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Beet and Cabbage Sauerkraut

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A simple easy, small-batch recipe for Beet and Cabbage Sauerkraut that anyone can make using a mason jars. Full of good healthy bacteria! Allow 5 days fermenting time!


Units Scale
  • 1 small red cabbage- finely sliced (save a couple whole leaves , for the top)
  • 1 cup grated raw beet- do not peel.
  • 1/81/4 cup sliced red onion – optional
  • mineral salt or sea salt (you will calculate)

Other optional ingredients:

  • 1 teaspoon caraway seeds
  • 1 garlic clove, sliced
  • 12 teaspoons grated ginger


  1. Place a medium bowl on a scale and zero out the scale, leaving the bowl there.
  2. Finely slice and grate cabbage and beets and place in the bowl. Add garlic, onion and or ginger if using.
  3. Weigh the cabbage in grams- careful not to include the bowl weight. Multiply the cabbage amount by .02. This is the amount of salt in grams you will need ( see notes). Zero out the scale again, with the filled bowl, and add the calculated salt.
  4. Massage the with the salt, Let sit on the counter, mixing occasionally for 1 hour, until cabbage has wilted and released a little water.
  5. Place cabbage beet mixture and all the juices in a CLEAN mason jars and pack it down with a muddler, or the end of a wooden spoon, leaving 2-3 inches at the top. Place a couple of cabbage leaves over the kraut to help keep it submerged under the liquid along with a fermentation weight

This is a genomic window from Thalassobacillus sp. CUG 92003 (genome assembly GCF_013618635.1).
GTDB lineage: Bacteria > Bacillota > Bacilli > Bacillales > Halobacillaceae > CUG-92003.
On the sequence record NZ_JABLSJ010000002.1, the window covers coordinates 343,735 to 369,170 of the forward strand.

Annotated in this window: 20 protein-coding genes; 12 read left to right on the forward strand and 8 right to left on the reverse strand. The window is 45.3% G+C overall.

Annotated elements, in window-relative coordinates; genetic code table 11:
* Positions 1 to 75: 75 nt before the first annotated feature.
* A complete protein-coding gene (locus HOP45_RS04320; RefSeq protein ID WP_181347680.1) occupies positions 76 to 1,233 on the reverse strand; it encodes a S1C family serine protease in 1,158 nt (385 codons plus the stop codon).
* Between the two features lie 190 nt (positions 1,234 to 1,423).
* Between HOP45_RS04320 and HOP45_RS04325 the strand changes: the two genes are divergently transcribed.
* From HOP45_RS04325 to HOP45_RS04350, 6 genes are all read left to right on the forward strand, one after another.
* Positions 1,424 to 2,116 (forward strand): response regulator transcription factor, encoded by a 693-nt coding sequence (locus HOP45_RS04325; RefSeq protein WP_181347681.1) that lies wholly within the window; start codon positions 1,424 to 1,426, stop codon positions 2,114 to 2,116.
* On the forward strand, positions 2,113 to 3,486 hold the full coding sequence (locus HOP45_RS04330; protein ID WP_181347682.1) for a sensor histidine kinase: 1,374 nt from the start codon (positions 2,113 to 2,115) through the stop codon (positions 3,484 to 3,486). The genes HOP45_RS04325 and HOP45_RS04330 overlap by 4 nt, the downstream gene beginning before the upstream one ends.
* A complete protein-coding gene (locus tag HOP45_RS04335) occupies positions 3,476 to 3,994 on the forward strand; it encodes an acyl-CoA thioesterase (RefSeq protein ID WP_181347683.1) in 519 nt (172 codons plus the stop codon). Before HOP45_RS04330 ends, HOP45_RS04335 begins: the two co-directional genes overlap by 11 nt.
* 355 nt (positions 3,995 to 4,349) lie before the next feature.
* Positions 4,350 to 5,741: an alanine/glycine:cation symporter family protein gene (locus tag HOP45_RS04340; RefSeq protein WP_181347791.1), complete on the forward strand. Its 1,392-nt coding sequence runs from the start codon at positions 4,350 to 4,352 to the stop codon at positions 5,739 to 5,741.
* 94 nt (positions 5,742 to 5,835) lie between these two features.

6. If there is not enough liquid to cover, mix one teaspoon sea salt with 1 cup of filtered water, and add just enough of this brine so cabbage-beet mixture is submerged- leaving at least 2-inches space at the top of jar.  If any seeds or particles float to the top, remove them with a slotted spoon. Anything that is not completely submerged can mold. Cover loosely with a lid and place on a pan ( to catch any liquid).
  7. Place in a cool dark place ( ideally 65 -72 degrees F )  for 3-5 days. It may take longer to ferment if it is colder. I often place mine in the cooler part of my kitchen, covered with a big dishcloth. You can check it daily to make sure the cabbage is under the brine.
  8. After 3-4 days, check for activity. When you tap the jar, tiny bubbles should rise to the top, indicating it’s fermenting.  Once fermented to the desired amount, add the caraway seeds and place it in the fridge.  The longer it ferments the sourer it will taste.
  9. Once it’s chilled the smell will surprisingly mellow out and it will actually seem edible! So let it chill overnight, discard the cabbage leaf, then give it a taste!


Salt Ratio: The recommended salinity for Sauerkraut is 1.5% – to 2.5% salt to the weight of the cabbage. Here we use 2% salt to the weight of the cabbage. Example:  1ooo grams cabbage multiplied x .02= 2o grams of salt. Feel free to use more or less as long as it stays between 1.5%  and 2.5%. I use Himalayan Sea Salt and Real Salt.  Both are natural and unrefined with high mineral content.

Cabbage: Use organic cabbage if possible. Do not use pre-shredded cabbage. You need the natural bacteria from a whole cabbage. Farmers’ market cabbage works especially well.

Use a fermentation weight to keep the kraut submerged or something small and clean that will fit inside the jar, like a small shotglass.



  • Serving Size: 1/4 cup
  • Calories: 45
  • Sugar: 3.4 g
  • Sodium: 670.6 mg
  • Fat: 0.2 g
  • Saturated Fat: 0 g
  • Carbohydrates: 10.2 g
  • Fiber: 2.1 g
  • Protein: 2 g
  • Cholesterol: 0 mg